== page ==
How To Stop Your Puppy From Biting – Professional Dog Training Tips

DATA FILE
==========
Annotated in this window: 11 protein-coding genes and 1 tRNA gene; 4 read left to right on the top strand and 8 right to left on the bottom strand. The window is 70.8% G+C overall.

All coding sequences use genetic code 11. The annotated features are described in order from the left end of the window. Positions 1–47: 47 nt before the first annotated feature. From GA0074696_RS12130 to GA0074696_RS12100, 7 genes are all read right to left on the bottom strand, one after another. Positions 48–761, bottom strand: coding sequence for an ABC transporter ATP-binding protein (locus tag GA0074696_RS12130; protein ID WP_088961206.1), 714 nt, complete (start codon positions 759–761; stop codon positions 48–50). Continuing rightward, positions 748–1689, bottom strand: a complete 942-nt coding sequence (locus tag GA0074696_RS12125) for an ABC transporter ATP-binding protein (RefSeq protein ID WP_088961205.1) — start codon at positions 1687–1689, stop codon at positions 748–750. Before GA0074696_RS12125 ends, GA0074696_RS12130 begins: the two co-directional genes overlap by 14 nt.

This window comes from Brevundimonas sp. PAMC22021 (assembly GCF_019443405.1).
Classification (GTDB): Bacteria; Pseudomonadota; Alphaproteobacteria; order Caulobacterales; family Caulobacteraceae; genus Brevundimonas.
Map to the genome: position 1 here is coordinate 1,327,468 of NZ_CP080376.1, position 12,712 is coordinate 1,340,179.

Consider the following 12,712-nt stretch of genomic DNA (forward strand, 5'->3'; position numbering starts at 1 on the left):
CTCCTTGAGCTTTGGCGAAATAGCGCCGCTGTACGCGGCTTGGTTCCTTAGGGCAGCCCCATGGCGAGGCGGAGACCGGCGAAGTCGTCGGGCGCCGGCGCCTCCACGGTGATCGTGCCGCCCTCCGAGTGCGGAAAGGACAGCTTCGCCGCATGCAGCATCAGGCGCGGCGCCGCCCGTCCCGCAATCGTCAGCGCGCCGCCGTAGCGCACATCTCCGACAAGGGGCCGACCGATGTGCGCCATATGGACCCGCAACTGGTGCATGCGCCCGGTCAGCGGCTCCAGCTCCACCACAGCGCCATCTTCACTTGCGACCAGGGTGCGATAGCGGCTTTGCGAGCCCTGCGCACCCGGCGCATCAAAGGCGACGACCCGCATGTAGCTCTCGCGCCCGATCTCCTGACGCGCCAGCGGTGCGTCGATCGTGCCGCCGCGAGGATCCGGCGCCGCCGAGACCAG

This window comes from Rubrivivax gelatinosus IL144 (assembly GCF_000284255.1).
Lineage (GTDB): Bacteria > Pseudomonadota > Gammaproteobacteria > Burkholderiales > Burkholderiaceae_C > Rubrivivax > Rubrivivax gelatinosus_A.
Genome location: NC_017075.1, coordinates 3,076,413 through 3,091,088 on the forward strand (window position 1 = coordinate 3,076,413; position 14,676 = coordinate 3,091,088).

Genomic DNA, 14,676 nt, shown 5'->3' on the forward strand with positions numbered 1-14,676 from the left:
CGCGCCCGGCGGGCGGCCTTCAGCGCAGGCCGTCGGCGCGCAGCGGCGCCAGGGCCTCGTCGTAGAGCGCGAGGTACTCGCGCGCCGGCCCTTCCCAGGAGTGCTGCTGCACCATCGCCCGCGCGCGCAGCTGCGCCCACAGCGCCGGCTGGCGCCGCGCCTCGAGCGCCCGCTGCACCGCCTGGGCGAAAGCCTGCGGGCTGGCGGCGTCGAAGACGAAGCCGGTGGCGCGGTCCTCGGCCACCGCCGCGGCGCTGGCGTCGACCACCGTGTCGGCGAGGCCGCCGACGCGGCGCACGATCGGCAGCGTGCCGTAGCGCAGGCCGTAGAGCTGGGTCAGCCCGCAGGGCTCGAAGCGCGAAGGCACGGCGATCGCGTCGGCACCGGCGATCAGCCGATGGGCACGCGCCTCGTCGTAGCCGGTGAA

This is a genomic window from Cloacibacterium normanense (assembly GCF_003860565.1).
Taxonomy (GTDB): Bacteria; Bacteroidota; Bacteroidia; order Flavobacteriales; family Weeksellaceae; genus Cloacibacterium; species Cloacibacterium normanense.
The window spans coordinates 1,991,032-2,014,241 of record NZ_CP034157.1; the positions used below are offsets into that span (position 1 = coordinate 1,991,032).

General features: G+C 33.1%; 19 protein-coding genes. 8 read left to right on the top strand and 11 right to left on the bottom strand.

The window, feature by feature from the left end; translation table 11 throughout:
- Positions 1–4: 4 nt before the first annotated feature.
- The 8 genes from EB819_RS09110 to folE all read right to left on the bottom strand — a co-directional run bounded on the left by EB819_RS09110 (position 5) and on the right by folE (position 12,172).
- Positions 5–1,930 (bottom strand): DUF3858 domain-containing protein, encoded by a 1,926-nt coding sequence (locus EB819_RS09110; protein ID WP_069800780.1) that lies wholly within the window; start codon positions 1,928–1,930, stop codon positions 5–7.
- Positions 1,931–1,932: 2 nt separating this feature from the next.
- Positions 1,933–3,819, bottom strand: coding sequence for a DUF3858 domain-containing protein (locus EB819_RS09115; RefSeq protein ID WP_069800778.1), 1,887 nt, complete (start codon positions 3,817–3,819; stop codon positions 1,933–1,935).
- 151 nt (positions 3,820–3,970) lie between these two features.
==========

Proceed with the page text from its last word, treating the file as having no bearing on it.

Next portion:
- Today we’re gonna talk about a really popular topic, and that is of puppy nipping. You know, it’s a pretty common thought out there that puppy nipping is something that dogs will just do when they’re teething. They’ll eventually grow out of it, all those types of things. Unfortunately, that’s not the case, it’s something that it does need to be dealt with while they’re babies, yeah. So today one of our students, Dan, has brought his five-month-old puppy, Lucy, to come over for a little visit. And we’re gonna talk a little bit about how to address puppy nipping in just a few short minutes, opposed to having to take months to try to address the issue. So, my name is Kayl, welcome back to McCann Dogs. (guitar strums) (dog barking) Here at McCann Dogs we’ve helped to train over 80,000 dogs. Now, if this is your first time with us make sure you hit that subscribe button so that we can help you to have a well-behaved four-legged family member. All of the methods that we’ve used to address the puppy nipping are specifically directed towards puppies under the age of about six months. So keep in mind, if you’re having any additional issues that could be a little bit more serious than just basic puppy nipping, or you’re dealing with a bigger or older stronger dog, these tips might not be perfect for you. And we would suggest that you contact your local behaviorist to make sure that you’re getting the right information to keep both you and your dog safe. Okay, typically, what situations is she more likely to nip you, or the kids, or your wife? – Yeah, a situation very much like this. On the ground, playing, toy out, loose clothing, hands on the collar, that kind of thing. – So, basically, every situation that every puppy likes to nipping. – Absolutely, yes. – So you’re normal, you’re a normal puppy who’s crazy right now. Okay, cool, first things first, she has a very well-fit collar on already, good student. – Thank you. – It’s nice and snug, so what I’m gonna try first is the first level of discipline that we use. We call it the passive restraint. And this is really good to use in situations when dogs are really hyper like this. What I’m gonna do is put my hand on her collar. And I’m going to just snug her against my body. I’m just gonna hold onto her really tight. I’m just gonna tell her to settle, that’s enough, good girl. So, she’s settled, but I can still feel a lot of like intensity to her body. So I’m just gonna tell her, wait until she relaxes a bit more. Good girl, oh, so as soon as I go to let go she starts to sort of move again. What I’m looking for her to do, there we go, is when I let go just to sort of be a little bit calmer. Now, this works very well for some dogs, but not all dogs. And she’s high enough right now, excited enough that it might not make effect. So we may have to go onto the next version. Although she’s settling a bit now. Good, good girl, good settle. So, how I’m holding her collar right now is quite specific. My fingers are going underneath her collar, and they’re pointing towards her head. And I’m holding on either one side of her head or the other. I’m not holding mid-head because she could bite my arm. She could get at me at this here. So you may notice the palm of my hand is bracing against her cheek. So no matter how hard she tries she can’t get me, and I can just sort of move around her. Actually, she hasn’t really tried to nip once yet. She’s just being too excitable in this moment. There, I just want her to be calm. Now, when I’m trying to get the dog to be calmer my presence, and award, and praise, no, don’t do that, needs to be calmer as well. Stop, so each time she does something that I don’t like I’m squeezing a little tighter. And I’m just giving a little shake on the collar. Good girl, oh, look, did you see that? She went to do it again, and then she didn’t lift it. – Yeah, stopped herself. – That was, no, settle. Good girl, you’re so cute. Now, she’s being really good so what I’m gonna do is take the pressure off and I’m gonna let her go. Good girl, yay, good, and see what she does. One thing that this puppy is doing really, really well that not all dogs do is she has what we call excellent recovery. Sometimes what happens if dogs aren’t really used to having much discipline, and then all of a sudden they get it, they sometimes can want to run away. And they flee a little bit, and they get really stressed. And then people often sort of go, oh, my gosh, I can’t discipline them because they get really worried and upset. – Right, right. – She’s a very well-rounded dog. And she’s already had a little bit of discipline, and already some good training. So she’s already sort of learning that, okay, I don’t like that, but life sort of goes on, which is really, really important. The other thing that’s really important to note is after you discipline a puppy you can’t just let that be the end of it. Now what I do, so I’m gonna get some treats out. I might do a little bit of behaviors with her just to sort of say, okay, I didn’t really like what you were doing. But I still like you, so let’s do some things. Good girl, I might do a sit, I might do a down. Here you go, oh, you’re smart. She says why would I follow that food when you have three in the other hand? Come here, Lu, what’s this? Did you just find a freebie? Yes, good, good girl. Let’s do the ears first because it’s a little bit easier. – Sure. – What we’re gonna start off with is you’re gonna have food in one hand. And you would’ve done this in headstart class. – Yeah, in leash hand? – Yeah, and then you’re going to put food in this hand. And then with your free hand you’re just gonna rub her ears a little bit. And then you’re gonna yes and feed her as you’re doing that. So keep the food present. – Yes, that’s a good girl. – Good, this is how we would start. There’s not a lot of difficulty in this, it’s just association. I touch your ear, you eat food, everybody’s happy, this is a nice thing. Good girl, okay, clearly no problems with that one. So now we’re gonna make it a bit harder. And what you’re gonna do this time is with one hand on her collar you’re going to hold her ear with the other hand. And then just for a moment or so if she’s calm say yes, and then you can reach for food. So leave the food there for a moment. With this hand touch one of her ears. – Hey, knock it off. (dog panting) Hey, knock it off. Okay, be firmer if she does it again. With this hand be firmer, there, that was better there. – That’s a good girl. – Good, now yes and reward. Yes, nice. – Yes, good girl. That’s a good girl. – And try again. – Yes, and reward. – Yes, good girl, yes. – Good, really good, that was a really good one. Okay, this time what I want you to do is I want you to hold the ear almost like, you know how the vet holds the ear, they poke that pokey thing in there? – Examination, yeah, the pokey thing. – (laughs) The pokey thing, we’re gonna try the pokey thing now. So I want you to hold her ear, and just sort of like, yeah. – Ah! – I’m watching you here, right? – Yes, that’s a good girl. – Perfect, good girl. – Which one of you has my ear? (laughs) – She is smart as a whip man. (laughs) You’re too smart for your own good little girl, yes you are. Naughty thing, naughty thing, okay. One thing Dan had mentioned is a commonplace that Lucy likes to nip is when they’re trying to wipe her paws off. So we’re just gonna give that a little try now and see what we get. What I’m gonna do when I’m practicing this is I have the leash on, I have the collar on so that I’m prepared for that. And I’m actually just gonna stabilize her for a moment, good girl. And I’m gonna start with an easier paw first. Ah, no, good, good girl. So, she didn’t actually bite me, but she tried. So I just a little with my voice, a little guttural growl. And then I just got my hand to the collar, gave that little shake that I gave before. But did you see here reaction right away? She was like, oh, yeah. – Yeah, instant. – As soon as I get that that’s right away when I did the good girl. Okay, we’re gonna try that again, yes we are. Oh, she’s perfection, yes, good girl. So I’m gonna reward her a bunch of times. Good girl, yes, and I’m gonna try your other one, good. Yes, Lu, yes, good girl. She just did an interesting behavior. You see how she tried to roll on her belly? – Yeah. – That’s a very submissive thing for a dog to do. I think that’s good that she’s doing that. But in this moment I wouldn’t really allow her to do that. Ah, ah, ah, don’t do that, good girl. Okay, now we’re gonna try the back paws. Good girl, oh, you’re so good. Yes, good for you, really good. Okay, what ends up happening, what’s sort of good and not good about this is that she knows me a little bit. She’s met me a couple times, but she doesn’t really know me that well. So when I go to discipline her because she has no prior interaction or relationship with me she doesn’t really know whether I’m a leader or not. Because I just got on there really quickly with a correction she was like, oh, okay you’re a leader. – Yeah, right. – I’m not really gonna try that again. So nipping and biting absolutely can be addressed very quickly if you’re sort of really quick out of the gate. But if you’re a brand new person, and you’re not really used to it, and you’re still kind of learning the technique, learning the timing, sometimes it takes a little bit longer. So, I’ll try a little wipe. – Yes, good girl. Yes, good leave it. – Oh, and feed her again with this hand. The reason why I don’t want you to let go of her collar is because if she decides to get silly it’s so hard to get it again. – Right, yeah, get it back in. – Oh, that’s so good. – Yes, that’s a good girl. – Okay, and we try the other one, settle. – Yes. – Yes. She’s worse with that one. – Yeah, good girl. – We’re gonna reward again. Yes. – Yes, that’s a good girl. – Oh, she’s so good. – Yes. – Yeah, keep her here forward, good, settle, settle. Good choice. – Yes, good girl. – So, this might be something that you and Ellen need to do a little bit. Like not actually when you need to wipe her paws though. Do it like… – Sitting there, watching TV, yeah. – Yeah, good, no, yeah. – Hey, leave it. – Good, yes, that’s better. – Good girl. – Yes, and reward. Okay, now, we just did a bunch so I’m gonna let you feed her. I’m making sure I’m still holding as you feed. Now I’m gonna let go and just let the pressure be off again. Because it’s like, okay, because it’s a lot for the puppy. This is very mental, right? – Sure, yeah. – So just do a little bit, and then take a little bit of a break, that was good. You’re gonna keep a leash on. You’re gonna keep her collar well-fit. And you’re gonna make sure that your being firm, and that you affect change, and that you’re not working it so long that you can’t somehow find success in this situation as well. So that you’re putting a bit of pressure on her, but then also making sure that she’s having a good positive experience too. If you’re looking for more puppy tips make sure you click the video beside me. And on that note I’m Kayl, this is Dan and Lucy, happy training, bye for now.